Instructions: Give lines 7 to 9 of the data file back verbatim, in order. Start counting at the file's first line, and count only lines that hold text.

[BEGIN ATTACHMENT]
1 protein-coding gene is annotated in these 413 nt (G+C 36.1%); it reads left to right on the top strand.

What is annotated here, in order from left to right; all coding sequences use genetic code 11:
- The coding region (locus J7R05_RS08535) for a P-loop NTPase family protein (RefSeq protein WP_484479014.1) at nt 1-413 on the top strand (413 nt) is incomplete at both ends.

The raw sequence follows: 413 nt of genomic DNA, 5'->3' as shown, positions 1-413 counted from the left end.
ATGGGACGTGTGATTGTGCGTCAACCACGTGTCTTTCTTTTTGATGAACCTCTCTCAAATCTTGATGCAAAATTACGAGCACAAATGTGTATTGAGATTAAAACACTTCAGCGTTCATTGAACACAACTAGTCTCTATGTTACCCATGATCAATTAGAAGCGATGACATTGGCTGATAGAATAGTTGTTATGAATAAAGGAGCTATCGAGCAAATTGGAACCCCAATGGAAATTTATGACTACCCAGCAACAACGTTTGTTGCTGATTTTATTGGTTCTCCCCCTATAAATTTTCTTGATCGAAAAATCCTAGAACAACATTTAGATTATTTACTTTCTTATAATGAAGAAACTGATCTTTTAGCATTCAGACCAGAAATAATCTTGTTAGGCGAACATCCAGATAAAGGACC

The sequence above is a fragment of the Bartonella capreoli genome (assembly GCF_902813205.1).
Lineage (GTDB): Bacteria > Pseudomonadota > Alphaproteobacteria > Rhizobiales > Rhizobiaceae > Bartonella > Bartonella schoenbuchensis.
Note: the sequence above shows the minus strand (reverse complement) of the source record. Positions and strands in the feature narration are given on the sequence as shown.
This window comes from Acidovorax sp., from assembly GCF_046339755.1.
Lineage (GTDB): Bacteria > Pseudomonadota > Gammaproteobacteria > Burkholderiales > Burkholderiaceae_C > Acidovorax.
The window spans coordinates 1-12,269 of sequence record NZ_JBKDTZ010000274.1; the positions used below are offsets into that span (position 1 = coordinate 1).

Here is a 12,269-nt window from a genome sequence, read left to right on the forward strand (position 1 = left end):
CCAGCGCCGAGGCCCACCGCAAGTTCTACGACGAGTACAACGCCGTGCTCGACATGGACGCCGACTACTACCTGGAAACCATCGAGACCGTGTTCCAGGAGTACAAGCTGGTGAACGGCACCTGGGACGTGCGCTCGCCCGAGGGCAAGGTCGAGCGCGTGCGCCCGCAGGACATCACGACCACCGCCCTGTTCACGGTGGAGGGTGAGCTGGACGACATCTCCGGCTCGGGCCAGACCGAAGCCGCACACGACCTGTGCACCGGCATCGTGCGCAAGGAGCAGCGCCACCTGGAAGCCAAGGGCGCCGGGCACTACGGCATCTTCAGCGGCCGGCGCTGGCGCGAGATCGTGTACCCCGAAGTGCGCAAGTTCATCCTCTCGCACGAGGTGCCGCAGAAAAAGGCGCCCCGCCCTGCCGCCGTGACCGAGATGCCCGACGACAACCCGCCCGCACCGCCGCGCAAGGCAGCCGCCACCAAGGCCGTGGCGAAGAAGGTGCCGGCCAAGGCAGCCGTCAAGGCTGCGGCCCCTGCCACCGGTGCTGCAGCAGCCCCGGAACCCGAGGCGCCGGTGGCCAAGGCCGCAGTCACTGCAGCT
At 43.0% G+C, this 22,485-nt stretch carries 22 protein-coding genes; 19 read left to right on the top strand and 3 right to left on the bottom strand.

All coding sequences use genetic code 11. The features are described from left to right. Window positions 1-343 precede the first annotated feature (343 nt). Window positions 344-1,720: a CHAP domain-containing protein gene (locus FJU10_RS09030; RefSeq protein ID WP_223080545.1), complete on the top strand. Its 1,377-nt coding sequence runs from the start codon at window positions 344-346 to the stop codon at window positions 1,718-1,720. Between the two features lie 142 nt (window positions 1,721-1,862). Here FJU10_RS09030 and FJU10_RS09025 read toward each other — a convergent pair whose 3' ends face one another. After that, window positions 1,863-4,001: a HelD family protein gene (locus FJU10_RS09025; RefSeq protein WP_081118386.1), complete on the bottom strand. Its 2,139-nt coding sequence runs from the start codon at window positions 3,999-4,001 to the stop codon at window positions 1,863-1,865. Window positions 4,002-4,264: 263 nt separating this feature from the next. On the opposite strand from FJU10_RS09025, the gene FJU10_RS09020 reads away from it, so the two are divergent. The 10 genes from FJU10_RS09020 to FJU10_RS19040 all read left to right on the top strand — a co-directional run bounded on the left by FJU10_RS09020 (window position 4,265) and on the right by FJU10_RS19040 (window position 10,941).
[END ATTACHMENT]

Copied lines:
Lineage (GTDB): Bacteria > Pseudomonadota > Alphaproteobacteria > Rhizobiales > Rhizobiaceae > Bartonella > Bartonella schoenbuchensis.
Note: the sequence above shows the minus strand (reverse complement) of the source record. Positions and strands in the feature narration are given on the sequence as shown.
This window comes from Acidovorax sp., from assembly GCF_046339755.1.